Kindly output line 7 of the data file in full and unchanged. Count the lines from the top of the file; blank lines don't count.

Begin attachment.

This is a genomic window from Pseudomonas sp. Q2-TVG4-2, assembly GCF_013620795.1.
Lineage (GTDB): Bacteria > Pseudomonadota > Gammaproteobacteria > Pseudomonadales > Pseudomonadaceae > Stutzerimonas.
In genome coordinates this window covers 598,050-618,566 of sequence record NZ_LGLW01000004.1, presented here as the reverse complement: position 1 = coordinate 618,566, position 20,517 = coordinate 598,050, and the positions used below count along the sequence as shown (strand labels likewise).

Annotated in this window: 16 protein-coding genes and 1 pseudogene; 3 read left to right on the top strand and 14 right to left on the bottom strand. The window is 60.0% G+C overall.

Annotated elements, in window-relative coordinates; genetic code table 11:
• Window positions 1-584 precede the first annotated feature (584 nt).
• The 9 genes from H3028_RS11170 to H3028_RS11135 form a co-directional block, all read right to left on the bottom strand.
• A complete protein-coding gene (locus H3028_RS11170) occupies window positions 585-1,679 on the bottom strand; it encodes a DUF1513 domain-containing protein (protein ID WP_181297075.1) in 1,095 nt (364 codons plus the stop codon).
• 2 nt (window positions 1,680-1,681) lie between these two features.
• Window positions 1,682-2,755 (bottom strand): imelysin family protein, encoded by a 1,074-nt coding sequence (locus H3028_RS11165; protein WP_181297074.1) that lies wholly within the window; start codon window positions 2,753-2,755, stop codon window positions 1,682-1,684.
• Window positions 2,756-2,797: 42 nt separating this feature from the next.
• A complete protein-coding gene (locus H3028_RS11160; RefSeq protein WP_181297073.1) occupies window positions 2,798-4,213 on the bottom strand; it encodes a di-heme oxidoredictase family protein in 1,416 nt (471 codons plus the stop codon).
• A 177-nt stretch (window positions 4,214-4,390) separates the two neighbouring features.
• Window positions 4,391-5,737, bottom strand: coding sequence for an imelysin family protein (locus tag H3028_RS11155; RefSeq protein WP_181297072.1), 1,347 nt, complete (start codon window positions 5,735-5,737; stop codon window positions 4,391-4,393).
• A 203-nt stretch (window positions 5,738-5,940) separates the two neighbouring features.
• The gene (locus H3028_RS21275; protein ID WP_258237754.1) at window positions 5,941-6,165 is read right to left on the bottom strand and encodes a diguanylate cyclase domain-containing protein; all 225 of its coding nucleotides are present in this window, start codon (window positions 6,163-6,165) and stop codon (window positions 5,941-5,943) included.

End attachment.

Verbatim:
• The 9 genes from H3028_RS11170 to H3028_RS11135 form a co-directional block, all read right to left on the bottom strand.